With the unofficial start of summer behind us and the solstice less than two weeks away, signs of the season are all around us. In New York, that means the ice cream wars are heating up, whether it's dueling ice cream trucks in Queens or the sudden proliferation of mobile gourmet desserts across the city. (We'll forget about Pinkberry and its ilk for now.)
Today, June 8, marks what is considered commercial ice cream's birthday in America; 223 years ago today, a "Mister Hall" (no first name given) advertised the first ice cream shop in New York. It was located at 76 Chatham Street, near City Hall. (Chatham Street--originally named for William Pitt, Earl of Chatham--is today called Park Row; the ice cream shop would have stood roughly where Pace University now stands. New York also has a Pitt Street and a Chatham Square named for the famed British politician.)
Little is known of Mister Hall or his ice cream shop. Evidently, it was a favorite of George Washington during the 15 months that the United States capitol was located on Wall Street. Washington is said to have run up a bill of $200. Estimating conservatively that a serving of high-quality ice cream cost as much a 5 cents, that would be 4,000 servings -- worth $14,000 today at the Van Leeuwen ice cream truck. (And if a serving cost as little as a penny, that would be 20,000 servings--today $70,000--of ice cream!)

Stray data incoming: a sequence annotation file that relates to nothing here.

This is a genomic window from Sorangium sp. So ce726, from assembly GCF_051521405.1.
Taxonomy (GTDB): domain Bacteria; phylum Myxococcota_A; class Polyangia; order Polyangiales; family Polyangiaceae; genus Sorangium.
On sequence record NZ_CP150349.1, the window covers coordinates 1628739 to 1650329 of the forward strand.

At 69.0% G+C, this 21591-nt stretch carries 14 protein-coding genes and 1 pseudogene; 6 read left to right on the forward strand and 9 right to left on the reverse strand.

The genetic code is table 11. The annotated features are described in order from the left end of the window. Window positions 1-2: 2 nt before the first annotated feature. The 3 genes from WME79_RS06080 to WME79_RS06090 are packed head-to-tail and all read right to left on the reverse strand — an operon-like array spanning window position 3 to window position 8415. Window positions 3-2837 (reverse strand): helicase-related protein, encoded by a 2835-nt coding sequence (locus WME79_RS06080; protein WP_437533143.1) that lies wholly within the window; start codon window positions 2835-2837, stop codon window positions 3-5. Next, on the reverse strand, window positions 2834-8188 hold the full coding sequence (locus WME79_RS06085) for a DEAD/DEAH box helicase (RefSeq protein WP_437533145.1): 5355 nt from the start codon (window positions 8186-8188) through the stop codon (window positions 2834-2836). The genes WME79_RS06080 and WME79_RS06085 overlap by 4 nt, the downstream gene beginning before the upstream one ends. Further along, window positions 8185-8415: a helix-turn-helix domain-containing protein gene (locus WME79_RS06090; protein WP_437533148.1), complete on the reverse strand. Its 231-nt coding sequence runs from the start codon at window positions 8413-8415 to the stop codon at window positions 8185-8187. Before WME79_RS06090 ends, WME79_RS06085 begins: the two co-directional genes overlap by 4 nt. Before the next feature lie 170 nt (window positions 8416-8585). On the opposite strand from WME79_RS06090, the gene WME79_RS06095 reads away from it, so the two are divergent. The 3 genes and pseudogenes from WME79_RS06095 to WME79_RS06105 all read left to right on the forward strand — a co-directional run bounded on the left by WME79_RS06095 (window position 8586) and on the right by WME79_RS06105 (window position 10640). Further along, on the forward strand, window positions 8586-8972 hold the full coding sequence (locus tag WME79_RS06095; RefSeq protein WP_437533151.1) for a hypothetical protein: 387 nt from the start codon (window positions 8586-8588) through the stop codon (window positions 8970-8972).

Chatham Street remained an ice cream haven for many years. In the 1850s, the New York Times reported that vendors hawked 3-cent ice cream along the street:
Every one of them, from early morning to late evening, is surrounded by a crowd of customers. The delicious and democratic compound is served out in a wine glass to each, and each disposes of it as is his pleasure, with the aid of a pewter spoon, or with the more primitive implement for securing palatal pleasures, the tongue. The majority of the patrons of the cheap cream sellers are little ones. But yesterday we saw a new bride...stop and enjoy half the proceeds of her groom's six-penny investment.
By the 1880s, one of the city's leading ice cream manufacturers, J.M. Horton, was located on Chatham Street. The book New York's Leading Industries marveled that their freezers could "congeal forty quarts of ice cream solid in twenty minutes!"
Today, the most common ice cream sighting in the area is a ubiquitous Mister Softee truck. In the summer of 1978, a Mister Softee truck just south of Park Row, at the corner of Fulton and Nassau streets, exploded, injuring 130 people. At first the NYPD suspected a bomb, but it was later determined that the truck's auxiliary gas tank had exploded.
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Our new book, Inside the Apple, has a great, self-guided walking tour of the City Hall area that examines both well-known and forgotten historic site in the vicinity of Park Row. It's a nice stroll to do on a summer evening with an ice cream cone in hand. Visit our website to find out more about the book or purchase it online today.
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In other news, we'll be appearing on WCBS AM 880 this Tuesday, June 9, at 12:45 p.m. to talk about the book; if you are in the area, listen in, or stream it online.
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